The Sir John Golding Rehabilitation Centre (formerly the Mona Rehabilitation Centre) began as a centre for the treatment of persons suffering from polio in response to Jamaica’s first and worst polio epidemic in 1954. It was the English-speaking Caribbean’s first such facility. It started as a collaborative effort between private enterprise, the government of Jamaica, and the University of the West Indies, who provided the land for its permanent home.
It was lead by an orthopedic surgeon, Prof. Sir John Golding, who provided the technical know-how, energy, and vision, and Mr. Sammy Henriques, a successful businessman from one of Jamaica’s leading commercial families. His personality and solid private-sector contacts sourced the required funds. Successive governments have provided critical support to fill the gaps.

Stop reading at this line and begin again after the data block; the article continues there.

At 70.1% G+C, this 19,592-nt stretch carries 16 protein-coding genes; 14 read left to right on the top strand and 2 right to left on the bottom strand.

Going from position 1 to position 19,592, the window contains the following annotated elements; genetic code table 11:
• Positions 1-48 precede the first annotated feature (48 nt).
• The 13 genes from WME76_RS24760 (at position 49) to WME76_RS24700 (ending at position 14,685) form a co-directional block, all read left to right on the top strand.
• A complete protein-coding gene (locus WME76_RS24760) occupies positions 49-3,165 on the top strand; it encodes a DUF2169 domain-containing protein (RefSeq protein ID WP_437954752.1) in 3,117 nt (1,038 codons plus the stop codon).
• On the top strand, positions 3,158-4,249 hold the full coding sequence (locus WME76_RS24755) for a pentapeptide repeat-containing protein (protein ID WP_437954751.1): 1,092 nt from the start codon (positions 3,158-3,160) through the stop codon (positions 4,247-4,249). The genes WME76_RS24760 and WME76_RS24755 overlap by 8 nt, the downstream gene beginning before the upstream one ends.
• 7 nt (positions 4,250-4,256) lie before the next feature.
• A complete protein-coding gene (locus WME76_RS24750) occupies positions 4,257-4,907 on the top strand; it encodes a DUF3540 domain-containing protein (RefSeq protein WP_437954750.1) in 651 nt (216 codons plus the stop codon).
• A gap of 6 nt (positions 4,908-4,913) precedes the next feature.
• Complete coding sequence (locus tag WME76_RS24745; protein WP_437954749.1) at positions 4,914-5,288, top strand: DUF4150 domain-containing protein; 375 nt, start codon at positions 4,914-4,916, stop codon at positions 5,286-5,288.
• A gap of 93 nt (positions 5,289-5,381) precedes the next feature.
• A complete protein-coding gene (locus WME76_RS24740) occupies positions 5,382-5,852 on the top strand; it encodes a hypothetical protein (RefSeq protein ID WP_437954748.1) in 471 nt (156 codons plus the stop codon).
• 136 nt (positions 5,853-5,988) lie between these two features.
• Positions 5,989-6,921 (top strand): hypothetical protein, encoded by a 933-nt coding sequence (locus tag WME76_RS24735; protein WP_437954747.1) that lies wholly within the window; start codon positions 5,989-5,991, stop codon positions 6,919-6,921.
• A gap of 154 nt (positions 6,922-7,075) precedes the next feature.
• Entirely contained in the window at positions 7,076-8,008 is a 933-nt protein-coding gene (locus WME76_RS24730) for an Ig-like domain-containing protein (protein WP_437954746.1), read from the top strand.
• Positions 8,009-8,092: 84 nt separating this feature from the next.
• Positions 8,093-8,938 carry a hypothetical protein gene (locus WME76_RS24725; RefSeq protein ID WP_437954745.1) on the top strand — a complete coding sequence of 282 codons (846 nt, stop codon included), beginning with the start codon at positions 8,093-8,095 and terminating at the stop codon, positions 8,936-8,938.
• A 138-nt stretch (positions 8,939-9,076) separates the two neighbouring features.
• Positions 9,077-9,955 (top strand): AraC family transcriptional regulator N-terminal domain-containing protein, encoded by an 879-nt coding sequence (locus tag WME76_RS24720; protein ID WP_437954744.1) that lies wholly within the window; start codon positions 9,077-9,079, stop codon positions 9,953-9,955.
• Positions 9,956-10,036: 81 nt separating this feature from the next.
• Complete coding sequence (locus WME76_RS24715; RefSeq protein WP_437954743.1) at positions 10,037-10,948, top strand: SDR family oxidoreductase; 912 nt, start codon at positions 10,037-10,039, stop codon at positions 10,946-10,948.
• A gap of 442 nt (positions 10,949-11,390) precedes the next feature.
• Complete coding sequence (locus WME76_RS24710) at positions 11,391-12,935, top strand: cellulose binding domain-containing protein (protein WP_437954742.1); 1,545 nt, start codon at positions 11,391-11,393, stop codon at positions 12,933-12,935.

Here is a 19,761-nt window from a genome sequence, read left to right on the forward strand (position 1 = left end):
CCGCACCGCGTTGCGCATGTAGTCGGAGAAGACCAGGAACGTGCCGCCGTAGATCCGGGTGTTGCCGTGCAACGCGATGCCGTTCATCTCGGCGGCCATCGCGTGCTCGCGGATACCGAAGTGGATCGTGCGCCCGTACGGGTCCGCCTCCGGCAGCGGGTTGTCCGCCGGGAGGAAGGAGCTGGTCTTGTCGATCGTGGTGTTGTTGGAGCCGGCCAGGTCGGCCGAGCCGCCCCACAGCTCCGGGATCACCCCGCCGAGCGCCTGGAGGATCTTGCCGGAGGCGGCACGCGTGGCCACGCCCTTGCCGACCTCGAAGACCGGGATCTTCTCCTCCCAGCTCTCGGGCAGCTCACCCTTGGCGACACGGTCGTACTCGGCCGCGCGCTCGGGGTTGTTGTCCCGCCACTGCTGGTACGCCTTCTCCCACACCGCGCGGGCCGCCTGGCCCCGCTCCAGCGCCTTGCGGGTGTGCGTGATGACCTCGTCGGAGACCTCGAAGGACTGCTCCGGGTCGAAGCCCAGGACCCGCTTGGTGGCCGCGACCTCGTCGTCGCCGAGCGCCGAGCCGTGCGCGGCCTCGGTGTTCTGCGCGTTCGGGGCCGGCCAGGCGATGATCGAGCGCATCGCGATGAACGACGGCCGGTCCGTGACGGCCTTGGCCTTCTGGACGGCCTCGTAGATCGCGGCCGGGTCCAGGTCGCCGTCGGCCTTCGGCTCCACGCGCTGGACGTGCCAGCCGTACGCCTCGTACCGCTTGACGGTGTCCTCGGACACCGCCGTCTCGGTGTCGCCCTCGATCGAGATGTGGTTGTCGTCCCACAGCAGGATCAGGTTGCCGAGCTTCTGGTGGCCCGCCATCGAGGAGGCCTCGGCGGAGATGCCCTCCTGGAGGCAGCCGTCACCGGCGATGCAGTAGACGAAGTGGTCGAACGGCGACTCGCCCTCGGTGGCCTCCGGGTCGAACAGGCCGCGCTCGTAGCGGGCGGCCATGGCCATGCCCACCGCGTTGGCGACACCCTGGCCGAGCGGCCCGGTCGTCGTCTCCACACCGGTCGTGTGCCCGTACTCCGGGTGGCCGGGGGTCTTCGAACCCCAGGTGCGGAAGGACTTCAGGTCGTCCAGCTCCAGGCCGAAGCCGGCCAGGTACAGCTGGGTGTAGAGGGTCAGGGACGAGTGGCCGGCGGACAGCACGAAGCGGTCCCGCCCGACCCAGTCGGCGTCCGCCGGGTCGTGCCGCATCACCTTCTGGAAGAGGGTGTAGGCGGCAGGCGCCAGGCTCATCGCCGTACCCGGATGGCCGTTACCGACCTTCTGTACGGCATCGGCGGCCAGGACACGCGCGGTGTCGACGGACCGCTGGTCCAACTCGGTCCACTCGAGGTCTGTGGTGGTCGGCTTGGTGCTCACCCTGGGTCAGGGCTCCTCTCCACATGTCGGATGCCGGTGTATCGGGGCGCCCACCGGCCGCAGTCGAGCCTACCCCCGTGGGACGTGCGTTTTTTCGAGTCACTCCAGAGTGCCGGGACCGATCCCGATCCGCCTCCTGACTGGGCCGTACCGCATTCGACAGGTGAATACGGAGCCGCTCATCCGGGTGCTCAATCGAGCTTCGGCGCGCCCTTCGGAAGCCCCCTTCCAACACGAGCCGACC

The vision the founders had for the Centre was treatment of the patients, followed by their rehabilitation and reintegration into society. After surgery, they were given occupational therapy and physiotherapy. Once the healing process was well underway, they were offered on-the-job training in various light manufacturing processes and crafts. The Centre aims to provide employment, independence, and restoration of self-esteem.
Over the past 60 years, thousands of patients have passed through the Centre and it has played a critical role in shaping and improving their lives with disabilities. The polio patients of the 1950s were successfully rehabilitated into society, and the scourge of polio appears to have been beaten, through in 1980 there was a small and well-contained outbreak. Today, the challenge for polio survivors is how to deal with post-polio syndrome.
Jamaica’s society has grown and evolved, presenting new needs for a centre of this kind. Now, the Centre focuses on motor vehicle accident survivors, children born with congenital abnormalities, and gunshot victims.